## PHY452H1S Basic Statistical Mechanics. Lecture 3: Random walk. Taught by Prof. Arun Paramekanti

Posted by peeterjoot on January 16, 2013

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# Disclaimer

Peeter’s lecture notes from class. May not be entirely coherent.

# Spatial Random walk

**One dimensional case**

With a time interval , our total time is

We form a random variable for the total distance moved

In the above, I assume that the cross terms were killed with an assumption of uncorrelation.

**Two dimensional case**

The two dimensional case can be used for either spatial generalization of the above, or a one dimensional problem with time evolution as illustrated in (Fig 3)

Since we have a small correction , this is approximately

We see that random microscopics lead to a well defined macroscopic equation.

# Continuity equation and Ficks law

**Requirements for well defined diffusion results**

- Particle number conservation (local)Imagine that we put a drop of ink in water. We’ll see the ink gradually spread out and appear to disappear. But the particles are still there. We require particle number concentration for well defined diffusion results.
This is expressed as a continuity equation and illustrated in (Fig 4).

Here is the probability current density, and is the probability density.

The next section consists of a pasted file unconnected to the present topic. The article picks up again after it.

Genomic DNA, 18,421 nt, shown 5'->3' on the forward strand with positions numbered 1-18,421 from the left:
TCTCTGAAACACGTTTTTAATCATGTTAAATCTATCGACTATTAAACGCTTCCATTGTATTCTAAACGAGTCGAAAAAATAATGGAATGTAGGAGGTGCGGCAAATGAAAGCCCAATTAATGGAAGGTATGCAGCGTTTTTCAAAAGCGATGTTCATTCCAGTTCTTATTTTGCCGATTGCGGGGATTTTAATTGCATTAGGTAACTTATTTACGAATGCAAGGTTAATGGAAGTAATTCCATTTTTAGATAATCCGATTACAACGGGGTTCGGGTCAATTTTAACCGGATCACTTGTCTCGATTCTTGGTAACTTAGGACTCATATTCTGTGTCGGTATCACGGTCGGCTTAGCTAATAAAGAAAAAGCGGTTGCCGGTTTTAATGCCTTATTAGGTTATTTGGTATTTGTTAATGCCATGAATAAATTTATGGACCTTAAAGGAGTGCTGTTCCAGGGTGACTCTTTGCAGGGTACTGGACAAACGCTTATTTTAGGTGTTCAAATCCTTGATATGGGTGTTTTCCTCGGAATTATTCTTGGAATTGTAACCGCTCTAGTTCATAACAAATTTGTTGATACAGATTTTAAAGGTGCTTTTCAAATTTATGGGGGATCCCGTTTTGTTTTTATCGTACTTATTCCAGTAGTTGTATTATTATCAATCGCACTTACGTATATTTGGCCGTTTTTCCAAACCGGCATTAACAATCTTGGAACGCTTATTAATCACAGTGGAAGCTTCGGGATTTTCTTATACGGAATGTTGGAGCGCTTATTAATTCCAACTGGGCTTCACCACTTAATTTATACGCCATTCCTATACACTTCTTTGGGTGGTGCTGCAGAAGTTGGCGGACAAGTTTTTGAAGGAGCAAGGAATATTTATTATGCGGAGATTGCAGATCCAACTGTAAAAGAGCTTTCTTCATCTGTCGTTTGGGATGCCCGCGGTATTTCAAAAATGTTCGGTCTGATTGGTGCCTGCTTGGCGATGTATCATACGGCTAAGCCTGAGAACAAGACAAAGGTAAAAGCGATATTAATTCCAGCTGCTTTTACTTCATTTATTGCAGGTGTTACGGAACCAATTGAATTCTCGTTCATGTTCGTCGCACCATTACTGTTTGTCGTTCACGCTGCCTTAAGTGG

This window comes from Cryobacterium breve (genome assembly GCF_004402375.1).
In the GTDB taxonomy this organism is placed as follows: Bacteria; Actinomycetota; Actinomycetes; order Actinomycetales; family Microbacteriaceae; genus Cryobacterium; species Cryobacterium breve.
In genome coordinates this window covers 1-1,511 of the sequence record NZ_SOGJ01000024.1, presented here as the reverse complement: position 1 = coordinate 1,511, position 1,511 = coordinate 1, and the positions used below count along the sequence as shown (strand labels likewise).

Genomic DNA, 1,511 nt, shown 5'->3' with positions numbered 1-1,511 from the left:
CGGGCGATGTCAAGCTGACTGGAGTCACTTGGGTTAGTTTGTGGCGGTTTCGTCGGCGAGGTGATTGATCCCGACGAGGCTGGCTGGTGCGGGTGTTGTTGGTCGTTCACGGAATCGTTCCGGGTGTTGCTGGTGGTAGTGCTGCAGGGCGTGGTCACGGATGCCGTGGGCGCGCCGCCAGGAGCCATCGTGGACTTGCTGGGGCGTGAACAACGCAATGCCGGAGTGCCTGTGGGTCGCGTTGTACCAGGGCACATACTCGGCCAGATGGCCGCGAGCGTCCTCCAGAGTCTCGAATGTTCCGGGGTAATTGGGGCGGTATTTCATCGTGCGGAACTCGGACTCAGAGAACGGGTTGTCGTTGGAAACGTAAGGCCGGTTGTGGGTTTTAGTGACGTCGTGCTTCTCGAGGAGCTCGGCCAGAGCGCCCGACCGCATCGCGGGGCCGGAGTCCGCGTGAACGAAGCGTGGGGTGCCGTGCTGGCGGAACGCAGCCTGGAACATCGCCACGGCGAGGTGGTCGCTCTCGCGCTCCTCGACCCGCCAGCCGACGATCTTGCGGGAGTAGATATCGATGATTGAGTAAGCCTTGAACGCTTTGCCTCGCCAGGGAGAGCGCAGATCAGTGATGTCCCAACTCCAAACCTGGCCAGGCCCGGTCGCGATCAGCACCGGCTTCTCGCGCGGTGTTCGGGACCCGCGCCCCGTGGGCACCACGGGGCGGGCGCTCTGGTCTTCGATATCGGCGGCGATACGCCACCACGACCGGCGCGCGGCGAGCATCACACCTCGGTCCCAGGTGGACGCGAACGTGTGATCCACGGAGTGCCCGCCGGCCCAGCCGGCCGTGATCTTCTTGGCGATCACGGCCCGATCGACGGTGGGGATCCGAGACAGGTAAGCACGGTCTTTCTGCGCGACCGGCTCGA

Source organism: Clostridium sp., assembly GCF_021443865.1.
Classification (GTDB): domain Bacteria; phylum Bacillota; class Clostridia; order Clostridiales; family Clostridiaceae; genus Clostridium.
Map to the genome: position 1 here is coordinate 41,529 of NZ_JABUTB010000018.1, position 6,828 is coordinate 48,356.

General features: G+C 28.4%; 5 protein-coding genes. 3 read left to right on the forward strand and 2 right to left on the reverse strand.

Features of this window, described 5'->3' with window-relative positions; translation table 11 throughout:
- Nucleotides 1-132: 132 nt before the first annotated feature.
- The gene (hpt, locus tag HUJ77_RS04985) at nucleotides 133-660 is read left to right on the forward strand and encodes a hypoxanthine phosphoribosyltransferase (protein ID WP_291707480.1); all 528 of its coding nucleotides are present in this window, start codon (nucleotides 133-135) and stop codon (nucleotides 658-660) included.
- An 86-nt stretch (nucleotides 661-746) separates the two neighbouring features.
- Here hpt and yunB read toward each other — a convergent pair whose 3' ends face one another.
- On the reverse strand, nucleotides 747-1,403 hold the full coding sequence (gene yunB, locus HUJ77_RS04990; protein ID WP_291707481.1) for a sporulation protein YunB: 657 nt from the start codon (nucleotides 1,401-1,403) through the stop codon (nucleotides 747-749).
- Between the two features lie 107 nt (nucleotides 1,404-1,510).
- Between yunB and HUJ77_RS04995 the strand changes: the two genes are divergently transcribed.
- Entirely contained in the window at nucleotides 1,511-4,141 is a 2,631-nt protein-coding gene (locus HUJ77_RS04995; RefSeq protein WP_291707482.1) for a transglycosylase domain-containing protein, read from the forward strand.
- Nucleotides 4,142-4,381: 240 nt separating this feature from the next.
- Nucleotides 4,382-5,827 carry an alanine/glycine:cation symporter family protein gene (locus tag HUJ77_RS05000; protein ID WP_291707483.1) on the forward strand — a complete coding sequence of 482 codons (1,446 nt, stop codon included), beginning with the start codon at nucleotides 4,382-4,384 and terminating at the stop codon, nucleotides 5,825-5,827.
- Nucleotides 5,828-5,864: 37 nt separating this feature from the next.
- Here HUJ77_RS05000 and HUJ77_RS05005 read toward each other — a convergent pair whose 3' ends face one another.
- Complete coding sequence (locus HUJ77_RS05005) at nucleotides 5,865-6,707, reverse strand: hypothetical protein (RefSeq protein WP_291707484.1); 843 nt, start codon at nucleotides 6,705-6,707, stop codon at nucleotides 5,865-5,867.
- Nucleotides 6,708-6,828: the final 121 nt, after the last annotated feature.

*Phenomenological law*, or*Fick’s law*.The probability current is linearly proportional to the gradient of the probability density.

Combining the above we have

So for constant diffusion rates we also arrive at the random walk diffusion result

# Random walk in velocity space

We are imagining that we are following one particle (particle ) in a gas, initially propagating without interaction at some velocity . After one collision we have

After two collisions

After collisions

Where is the number of collisions. We expect

Here the mean is expected to be zero because the individual collisions are thought to be uncorrelated.

We’ll see that there is something wrong with this, and will figure out how to fix this in the next lecture.

In particular, the kinetic energy of any given particle is

and the sum of this is fixed for the complete system.

However, if we sum the kinetic energy squares above 1.0.17b shows that it is growing with the number of collisions. Fixing this we will arrive at the Maxwell Boltzmann distribution.

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